The hardest part for me was facing promotions. Like the character Julie, I am not comfortable out there. I could generate paperwork, but I was terrified of encountering its recipients. In the local markets, I discovered a world that was kind and supportive. The online writing community has been wonderful. Bookstores and libraries welcome authors of all walks of life; genuine reviewers and readers encourage you and participate in your journey. There really are “friends from all walks of life to see you strong.”  

 A note from Anne: 

When I lived summers on a lake near Kejimkujuk Park, I rose each morning to see the sun rising across the water. As "wasaya" is an Ojibway-Cree term meaning "beautiful sunrise", my cove became Wasaya to me. I shared it with the character Rachel, because it seemed to suit her.


Thank you, Anne, for sharing your thoughts with our readers. Wishing you continued success in your writing journey.


Thank you also to my devoted visitors and readers. Please take a moment and leave a comment. Would love to hear from you.

Saturday 12 February 2022

The Story Behind the Story with Pierre Arseneault of Moncton, NB, Canada.


Let’s welcome Pierre back.

It has and it has not been a long time since Pierre has been a guest.  Most recently Pierre and I and seven other authors have collaborated on an anthology which has been well received and garnishing great reviews. More HERE.

Otherwise, Pierre was featured in a series of New Brunswick authors in 2015. See HERE.

It’s a pleasure to have him back and he is telling us about what’s new.



Pierre C. Arseneault is an author living in New Brunswick, Canada. So far, he’s written both solo and in collaboration in many genres including suspense, thrillers, crime, horror, drama and even a dark comedy.

Pierre is working on multiple projects at the moment. He’s written a new drama set in Carlton which is a sequel to some of the content in the anthology, Sleepless Nights. He’s currently writing a crime thriller and also working on Oakwood Island volume 3 with collaborator, Angella Cormier. His next solo horror novel titled Maple Springs is set for release in October 2022.


Working Title:

The current working title is Oakwood Island volume 3; with its actual title to be revealed at a later date.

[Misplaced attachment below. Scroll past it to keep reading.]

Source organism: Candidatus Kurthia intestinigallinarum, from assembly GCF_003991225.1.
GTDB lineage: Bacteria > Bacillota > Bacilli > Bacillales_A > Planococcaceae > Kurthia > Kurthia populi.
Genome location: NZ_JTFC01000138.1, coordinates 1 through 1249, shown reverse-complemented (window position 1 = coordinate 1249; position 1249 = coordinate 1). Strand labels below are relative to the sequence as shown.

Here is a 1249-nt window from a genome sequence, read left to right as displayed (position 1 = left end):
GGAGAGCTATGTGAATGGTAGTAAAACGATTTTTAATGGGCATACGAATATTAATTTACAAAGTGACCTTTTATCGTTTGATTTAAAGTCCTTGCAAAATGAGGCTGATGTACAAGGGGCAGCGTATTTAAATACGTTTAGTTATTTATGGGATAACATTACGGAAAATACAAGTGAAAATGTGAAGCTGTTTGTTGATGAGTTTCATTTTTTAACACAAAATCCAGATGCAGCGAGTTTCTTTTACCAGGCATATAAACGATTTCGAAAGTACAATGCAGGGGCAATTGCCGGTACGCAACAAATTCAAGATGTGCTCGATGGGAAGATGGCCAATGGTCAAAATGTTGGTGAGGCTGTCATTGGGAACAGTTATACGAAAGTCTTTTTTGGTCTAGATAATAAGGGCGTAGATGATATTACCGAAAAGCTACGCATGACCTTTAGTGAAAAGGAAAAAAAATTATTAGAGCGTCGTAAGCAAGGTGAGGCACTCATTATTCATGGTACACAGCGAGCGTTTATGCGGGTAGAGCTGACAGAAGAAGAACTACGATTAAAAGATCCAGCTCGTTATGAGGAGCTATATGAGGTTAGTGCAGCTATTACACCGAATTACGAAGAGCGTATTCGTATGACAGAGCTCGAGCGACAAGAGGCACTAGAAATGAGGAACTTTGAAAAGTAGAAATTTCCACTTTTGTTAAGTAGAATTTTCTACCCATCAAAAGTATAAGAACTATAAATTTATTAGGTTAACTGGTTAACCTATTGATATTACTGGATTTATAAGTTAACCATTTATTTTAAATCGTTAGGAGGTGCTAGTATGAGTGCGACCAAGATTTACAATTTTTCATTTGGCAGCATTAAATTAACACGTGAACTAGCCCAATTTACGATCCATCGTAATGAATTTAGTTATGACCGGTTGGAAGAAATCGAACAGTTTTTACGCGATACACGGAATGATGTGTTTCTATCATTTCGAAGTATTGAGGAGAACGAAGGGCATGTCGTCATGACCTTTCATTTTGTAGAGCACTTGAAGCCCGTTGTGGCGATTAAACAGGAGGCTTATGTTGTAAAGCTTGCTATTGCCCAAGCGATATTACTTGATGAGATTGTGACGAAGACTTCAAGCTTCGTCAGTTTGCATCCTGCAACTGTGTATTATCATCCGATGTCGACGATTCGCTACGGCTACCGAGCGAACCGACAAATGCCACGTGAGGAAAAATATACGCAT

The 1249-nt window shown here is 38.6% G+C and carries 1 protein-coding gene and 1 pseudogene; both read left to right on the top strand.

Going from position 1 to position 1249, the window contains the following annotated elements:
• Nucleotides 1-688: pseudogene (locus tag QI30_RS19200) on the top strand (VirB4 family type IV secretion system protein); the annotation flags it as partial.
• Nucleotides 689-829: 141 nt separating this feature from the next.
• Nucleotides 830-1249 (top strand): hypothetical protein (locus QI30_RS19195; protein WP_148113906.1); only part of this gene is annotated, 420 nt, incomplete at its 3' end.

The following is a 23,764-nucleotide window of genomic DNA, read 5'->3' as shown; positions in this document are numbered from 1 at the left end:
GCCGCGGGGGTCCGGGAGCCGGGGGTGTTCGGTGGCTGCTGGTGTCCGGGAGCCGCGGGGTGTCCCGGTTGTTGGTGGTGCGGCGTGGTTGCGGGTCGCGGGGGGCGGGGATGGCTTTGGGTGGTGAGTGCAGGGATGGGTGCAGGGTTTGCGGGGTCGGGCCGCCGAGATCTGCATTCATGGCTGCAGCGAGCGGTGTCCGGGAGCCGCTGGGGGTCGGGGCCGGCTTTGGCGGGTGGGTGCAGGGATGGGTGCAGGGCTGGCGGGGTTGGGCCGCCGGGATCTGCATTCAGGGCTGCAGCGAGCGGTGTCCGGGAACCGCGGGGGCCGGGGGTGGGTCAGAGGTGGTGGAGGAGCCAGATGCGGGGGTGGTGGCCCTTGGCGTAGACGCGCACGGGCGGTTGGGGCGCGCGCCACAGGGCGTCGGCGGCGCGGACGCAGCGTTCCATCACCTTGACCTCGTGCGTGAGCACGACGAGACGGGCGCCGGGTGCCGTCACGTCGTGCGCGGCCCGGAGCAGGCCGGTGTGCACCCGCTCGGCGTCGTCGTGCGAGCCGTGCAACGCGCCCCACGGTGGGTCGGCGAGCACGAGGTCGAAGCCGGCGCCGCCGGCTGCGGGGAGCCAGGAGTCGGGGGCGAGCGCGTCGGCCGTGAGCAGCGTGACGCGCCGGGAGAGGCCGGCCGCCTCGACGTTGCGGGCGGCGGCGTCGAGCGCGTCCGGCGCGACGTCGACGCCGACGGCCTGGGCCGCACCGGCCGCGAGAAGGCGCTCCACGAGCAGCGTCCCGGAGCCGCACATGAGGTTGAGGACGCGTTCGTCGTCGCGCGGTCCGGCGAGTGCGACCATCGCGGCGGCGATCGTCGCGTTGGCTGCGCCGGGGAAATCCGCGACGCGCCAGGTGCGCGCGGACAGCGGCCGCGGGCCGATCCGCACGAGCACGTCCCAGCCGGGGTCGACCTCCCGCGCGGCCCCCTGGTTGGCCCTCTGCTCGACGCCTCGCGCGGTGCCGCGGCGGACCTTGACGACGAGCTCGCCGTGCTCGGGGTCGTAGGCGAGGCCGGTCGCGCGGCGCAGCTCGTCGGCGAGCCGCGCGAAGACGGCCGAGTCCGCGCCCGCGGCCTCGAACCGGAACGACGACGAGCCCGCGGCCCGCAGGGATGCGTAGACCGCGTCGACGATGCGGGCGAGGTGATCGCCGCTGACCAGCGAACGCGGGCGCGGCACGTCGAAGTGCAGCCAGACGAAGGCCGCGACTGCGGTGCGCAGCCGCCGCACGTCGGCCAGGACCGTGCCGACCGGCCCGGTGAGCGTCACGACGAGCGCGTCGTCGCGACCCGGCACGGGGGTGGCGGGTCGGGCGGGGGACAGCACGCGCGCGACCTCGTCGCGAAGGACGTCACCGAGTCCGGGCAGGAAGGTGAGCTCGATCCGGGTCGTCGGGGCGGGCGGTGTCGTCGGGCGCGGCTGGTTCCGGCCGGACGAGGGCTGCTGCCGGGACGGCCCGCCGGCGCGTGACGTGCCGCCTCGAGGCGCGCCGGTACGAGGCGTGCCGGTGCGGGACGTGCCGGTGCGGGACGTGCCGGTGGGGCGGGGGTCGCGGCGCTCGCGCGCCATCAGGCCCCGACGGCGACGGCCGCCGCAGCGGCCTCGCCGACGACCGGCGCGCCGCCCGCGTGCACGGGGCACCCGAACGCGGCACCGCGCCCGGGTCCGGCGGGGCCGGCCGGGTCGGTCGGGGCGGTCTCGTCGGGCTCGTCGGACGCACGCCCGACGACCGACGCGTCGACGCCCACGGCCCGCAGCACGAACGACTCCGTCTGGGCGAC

Oakwood Island volume 3 is the final installment in a trilogy based on a blend of supernatural, curses, monsters and the earie but true existence of a parasitic fungus which causes what some call zombie ants. And while the books are not about the ants, I assure you said fungus and ants are real and have be found in the amazon rainforest. With that said, volume 3 will see revelations, conclusions and explanations of the strange happenings on Oakwood Island.


The Story Behind the Story:

As a writer, I’ve written both short stories and novels. I’ve also written solo and also in collaboration as well, which often boggles the minds of writers who’ve never collaborated. And as I’ve told many in the past, collaborating is fascinating to me as when discussing the story idea and feeding off each other’s input, this will lead us down storylines that we would have never gone down alone.

When Oakwood Island began, it was because of a conversation we had had about creating a setting and telling short stories set in this setting. So alone and over the span of about a month, Angella Cormier wrote three short stories set on her creation of Oakwood Island. I can tell you that I loved these stories, the setting and characters and the way she had interlinked them all together fascinated me. This left me wanting more.

And at this point, I need to point out that we had begun collaborating and together we had written the short story titled Henry and were already working on a few more which would end up being published in the book, Dark Tales for Dark Nights.

But discussions about her trio of short stories evolved into where these stories could possibly lead, something that had yet to be thought out. And feeling these were simply too good not to develop, this lead to us working together to eventually turn this into a trilogy.